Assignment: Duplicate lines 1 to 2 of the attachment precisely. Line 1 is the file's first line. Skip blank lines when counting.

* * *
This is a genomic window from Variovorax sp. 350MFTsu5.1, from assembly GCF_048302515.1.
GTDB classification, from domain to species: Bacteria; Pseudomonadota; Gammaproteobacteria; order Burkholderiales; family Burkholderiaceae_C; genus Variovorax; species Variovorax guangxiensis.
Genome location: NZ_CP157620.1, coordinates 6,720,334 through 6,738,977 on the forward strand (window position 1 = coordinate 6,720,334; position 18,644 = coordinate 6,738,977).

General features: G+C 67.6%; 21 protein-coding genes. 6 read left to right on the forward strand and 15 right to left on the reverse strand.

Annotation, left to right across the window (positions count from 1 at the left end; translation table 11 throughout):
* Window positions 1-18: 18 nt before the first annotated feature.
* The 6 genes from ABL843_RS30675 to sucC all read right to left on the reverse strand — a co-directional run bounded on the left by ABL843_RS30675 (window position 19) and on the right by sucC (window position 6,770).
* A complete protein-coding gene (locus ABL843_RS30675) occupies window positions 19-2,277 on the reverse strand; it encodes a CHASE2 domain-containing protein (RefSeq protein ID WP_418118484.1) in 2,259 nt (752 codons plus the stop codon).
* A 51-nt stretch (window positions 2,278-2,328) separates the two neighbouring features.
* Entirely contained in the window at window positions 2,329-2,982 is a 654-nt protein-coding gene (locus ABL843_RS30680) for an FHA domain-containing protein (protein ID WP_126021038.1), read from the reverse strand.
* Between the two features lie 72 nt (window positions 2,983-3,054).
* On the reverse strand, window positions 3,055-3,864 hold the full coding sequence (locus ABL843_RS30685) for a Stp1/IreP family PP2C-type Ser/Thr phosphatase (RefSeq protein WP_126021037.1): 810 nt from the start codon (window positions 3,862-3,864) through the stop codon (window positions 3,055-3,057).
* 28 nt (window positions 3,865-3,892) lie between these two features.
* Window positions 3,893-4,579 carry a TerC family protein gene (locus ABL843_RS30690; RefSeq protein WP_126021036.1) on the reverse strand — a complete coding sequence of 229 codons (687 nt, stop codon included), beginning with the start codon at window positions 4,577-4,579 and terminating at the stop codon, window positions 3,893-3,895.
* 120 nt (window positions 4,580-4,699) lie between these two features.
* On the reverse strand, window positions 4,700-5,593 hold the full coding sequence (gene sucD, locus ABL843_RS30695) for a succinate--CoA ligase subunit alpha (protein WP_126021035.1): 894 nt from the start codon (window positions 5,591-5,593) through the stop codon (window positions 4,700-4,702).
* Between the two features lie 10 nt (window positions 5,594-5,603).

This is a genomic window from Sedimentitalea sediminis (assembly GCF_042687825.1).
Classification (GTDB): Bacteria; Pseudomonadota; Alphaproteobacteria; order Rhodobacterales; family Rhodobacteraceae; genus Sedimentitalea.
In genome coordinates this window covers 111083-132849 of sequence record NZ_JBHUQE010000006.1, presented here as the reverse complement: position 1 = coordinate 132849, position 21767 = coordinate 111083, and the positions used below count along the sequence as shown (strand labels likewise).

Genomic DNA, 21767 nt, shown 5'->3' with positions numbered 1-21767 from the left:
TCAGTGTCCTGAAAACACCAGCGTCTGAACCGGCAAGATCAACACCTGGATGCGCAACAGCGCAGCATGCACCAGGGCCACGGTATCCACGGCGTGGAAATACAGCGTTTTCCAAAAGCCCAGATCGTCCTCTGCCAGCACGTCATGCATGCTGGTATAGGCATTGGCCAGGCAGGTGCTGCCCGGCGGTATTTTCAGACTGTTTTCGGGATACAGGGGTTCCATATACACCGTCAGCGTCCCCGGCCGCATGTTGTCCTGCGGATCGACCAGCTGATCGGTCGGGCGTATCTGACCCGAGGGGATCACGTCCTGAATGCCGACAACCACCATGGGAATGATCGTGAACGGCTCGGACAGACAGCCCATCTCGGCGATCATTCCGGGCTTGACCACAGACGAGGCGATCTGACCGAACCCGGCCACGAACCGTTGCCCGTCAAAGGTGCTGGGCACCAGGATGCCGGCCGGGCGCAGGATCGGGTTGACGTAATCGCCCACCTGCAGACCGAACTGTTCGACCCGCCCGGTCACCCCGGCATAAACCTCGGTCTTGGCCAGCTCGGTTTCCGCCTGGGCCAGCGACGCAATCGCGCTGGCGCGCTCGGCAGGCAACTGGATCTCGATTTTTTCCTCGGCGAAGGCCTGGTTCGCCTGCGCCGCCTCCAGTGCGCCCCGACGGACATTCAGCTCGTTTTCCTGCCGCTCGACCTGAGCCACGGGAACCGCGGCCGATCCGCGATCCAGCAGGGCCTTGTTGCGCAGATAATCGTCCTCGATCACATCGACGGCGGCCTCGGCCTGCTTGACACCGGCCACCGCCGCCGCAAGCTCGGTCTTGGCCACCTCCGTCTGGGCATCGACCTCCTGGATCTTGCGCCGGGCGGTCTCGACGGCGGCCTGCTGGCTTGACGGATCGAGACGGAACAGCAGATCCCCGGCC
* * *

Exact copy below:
This is a genomic window from Variovorax sp. 350MFTsu5.1, from assembly GCF_048302515.1.
GTDB classification, from domain to species: Bacteria; Pseudomonadota; Gammaproteobacteria; order Burkholderiales; family Burkholderiaceae_C; genus Variovorax; species Variovorax guangxiensis.